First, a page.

Would you like to use your medical knowledge, earn extra income, and learn a new skill?
Independent utilization review (sometimes called “chart review”) is a great way to do all of the above, as well as explore a potential nonclinical job while you’re still in practice.
Today we’re diving in with radiologist Dr. Michelle Sterling, who is the Executive Medical Director – Clinical Quality at Medical Review Institute of America, LLC, (MRIoA). One aspect of her job is overseeing physicians who do external utilization reviews on behalf of MRIoA.
Dr. Sterling shares a lot of helpful information about doing utilization reviews and also mentions which specialties MRIoA is currently recruiting for.
How did you get started in utilization management?
I was very unhappy in my career as a radiologist and I knew I needed a change. It was important for me to use my medical degree that I had worked so hard to obtain. Also, I was frustrated with the overutilization of certain resources that I was seeing as a radiologist.
I worked with Heather to help figure out what the best path was for my future. She told me about an opening at MRIoA and I applied. That was 3 ½ years ago and I love what I do. I started out doing utilization management but have transitioned into an executive management level position and now I oversee our external physician reviewers alongside our Director of Provider Relations.
I really enjoy working with the reviewers on our specialty panel and I have learned a lot from them. We have some internal reviewers who work full time, but most of our reviewers are specialists in clinical practice who perform the external reviews as independent contractors a few hours per week.
What kind of work are the external physician reviewers doing?
In most cases they are reviewing medical and/or pharmacy claims – initial prior authorizations and appeals. These reviews fall into several different categories:
Criteria Based Reviews – making sure specific criteria for the medical plan is being met, Medical Necessity – making sure the service or drug is appropriate for the patient’s condition or Investigational and Experimental Treatments.
What is a typical day like for an external reviewer?
Our external reviewers are in active practice and spending their day as most physicians do in their busy practices. The only difference is when a patient cancels or they have a little downtime in their day, these physicians can work on reviews they have already been assigned by MRIoA.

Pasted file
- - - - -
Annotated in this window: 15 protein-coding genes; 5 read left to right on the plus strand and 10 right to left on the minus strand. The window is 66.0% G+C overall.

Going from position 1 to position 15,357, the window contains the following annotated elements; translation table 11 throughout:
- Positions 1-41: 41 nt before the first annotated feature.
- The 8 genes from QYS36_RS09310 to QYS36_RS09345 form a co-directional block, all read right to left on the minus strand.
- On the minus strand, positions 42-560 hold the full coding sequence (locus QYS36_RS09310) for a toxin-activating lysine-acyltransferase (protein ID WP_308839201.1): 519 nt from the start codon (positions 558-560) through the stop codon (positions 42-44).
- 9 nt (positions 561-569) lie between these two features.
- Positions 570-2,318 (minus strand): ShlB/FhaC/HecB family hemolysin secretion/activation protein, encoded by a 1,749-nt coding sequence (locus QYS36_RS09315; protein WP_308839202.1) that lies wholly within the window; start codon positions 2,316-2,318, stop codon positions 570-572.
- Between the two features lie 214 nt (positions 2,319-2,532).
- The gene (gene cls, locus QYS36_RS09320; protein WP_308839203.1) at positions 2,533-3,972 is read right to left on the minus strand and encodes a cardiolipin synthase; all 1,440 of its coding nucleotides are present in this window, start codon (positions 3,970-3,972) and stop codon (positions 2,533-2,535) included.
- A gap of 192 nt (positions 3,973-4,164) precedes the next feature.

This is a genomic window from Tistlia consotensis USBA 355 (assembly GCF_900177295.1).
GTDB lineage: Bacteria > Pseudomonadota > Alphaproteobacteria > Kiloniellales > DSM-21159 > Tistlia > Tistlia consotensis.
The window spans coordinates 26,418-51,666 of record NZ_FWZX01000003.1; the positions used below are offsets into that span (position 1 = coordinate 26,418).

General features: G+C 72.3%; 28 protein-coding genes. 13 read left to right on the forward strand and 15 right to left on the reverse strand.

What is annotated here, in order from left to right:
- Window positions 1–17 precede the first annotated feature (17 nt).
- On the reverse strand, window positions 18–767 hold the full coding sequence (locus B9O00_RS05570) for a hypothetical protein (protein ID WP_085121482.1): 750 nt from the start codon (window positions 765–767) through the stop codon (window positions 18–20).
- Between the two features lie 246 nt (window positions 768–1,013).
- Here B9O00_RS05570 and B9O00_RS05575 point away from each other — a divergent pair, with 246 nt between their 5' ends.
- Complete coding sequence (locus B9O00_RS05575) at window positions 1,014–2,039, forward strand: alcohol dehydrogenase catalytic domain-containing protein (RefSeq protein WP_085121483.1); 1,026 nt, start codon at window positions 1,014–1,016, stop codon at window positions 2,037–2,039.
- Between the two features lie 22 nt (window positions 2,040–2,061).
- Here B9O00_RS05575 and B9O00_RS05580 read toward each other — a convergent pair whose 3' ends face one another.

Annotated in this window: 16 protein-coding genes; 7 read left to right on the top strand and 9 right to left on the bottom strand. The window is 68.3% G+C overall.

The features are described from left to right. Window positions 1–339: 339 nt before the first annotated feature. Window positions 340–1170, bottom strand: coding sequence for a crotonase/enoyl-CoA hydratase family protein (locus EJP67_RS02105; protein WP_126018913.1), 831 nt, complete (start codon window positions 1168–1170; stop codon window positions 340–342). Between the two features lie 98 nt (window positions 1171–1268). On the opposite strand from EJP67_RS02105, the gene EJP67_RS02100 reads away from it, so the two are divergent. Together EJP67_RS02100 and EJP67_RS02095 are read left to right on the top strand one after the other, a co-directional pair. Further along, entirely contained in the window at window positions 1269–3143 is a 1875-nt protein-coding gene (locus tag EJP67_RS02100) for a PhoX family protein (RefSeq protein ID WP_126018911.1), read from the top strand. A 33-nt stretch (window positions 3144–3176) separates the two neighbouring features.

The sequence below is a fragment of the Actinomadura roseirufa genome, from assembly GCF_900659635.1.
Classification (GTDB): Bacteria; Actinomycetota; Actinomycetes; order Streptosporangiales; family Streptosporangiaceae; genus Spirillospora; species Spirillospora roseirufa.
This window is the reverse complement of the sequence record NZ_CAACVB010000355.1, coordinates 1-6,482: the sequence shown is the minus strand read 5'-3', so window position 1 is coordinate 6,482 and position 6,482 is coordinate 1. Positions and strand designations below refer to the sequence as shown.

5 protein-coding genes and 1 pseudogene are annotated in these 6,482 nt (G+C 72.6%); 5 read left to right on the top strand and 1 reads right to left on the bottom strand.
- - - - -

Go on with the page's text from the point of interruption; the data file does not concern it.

Some reviewers like to schedule our reviews while they eat lunch, or before or after seeing patients. It is really a flexible process so that it can meet their own scheduling needs. Typically, cases have a 24 or 48-hour turnaround time, (TAT). The reviews themselves vary with some being 5 – 10 minutes, while others may take from 30 – 60 minutes or longer to complete. The reviewers work with MRIoA to find the types of reviews that fit their personality and skill set.
What do the physician reviewers most enjoy about doing this work?
The physicians enjoy knowing they’re helping patients get the appropriate care they need. Sometimes an incorrect study is ordered and the reviewer can make recommendations regarding alternatives to assist in getting the patient the proper study or treatment. They also feel the work helps them stay on top of industry standards and current literature. After residency, practice is so busy that it can be hard to keep up with the literature and advancements, and doing the reviews is a great way to stay current.
Are there any downsides to doing review work?
Sometimes you might not have enough information to make a determination; however, there are additional levels of appeals.
The peer-to-peer calls can also sometimes be stressful; however, to be honest, the vast majority of peer-to-peer calls that I have completed are positive. Depending on what the case is, you might be able to obtain additional information which could lead to the request being approved. Or there might be an alternative approach that can be taken.
Is the time frame required to complete a case a challenge for some of the reviewers?
In order to do this type of work you need to have the commitment to meet the deadlines because the TATs (turn-around-times) are regulated. The good news is you can turn your availability off at any time for things like a call day, if you’re in the OR, or during a week where you’re especially busy. When you mark yourself unavailable in our system, you won’t be contacted for reviews.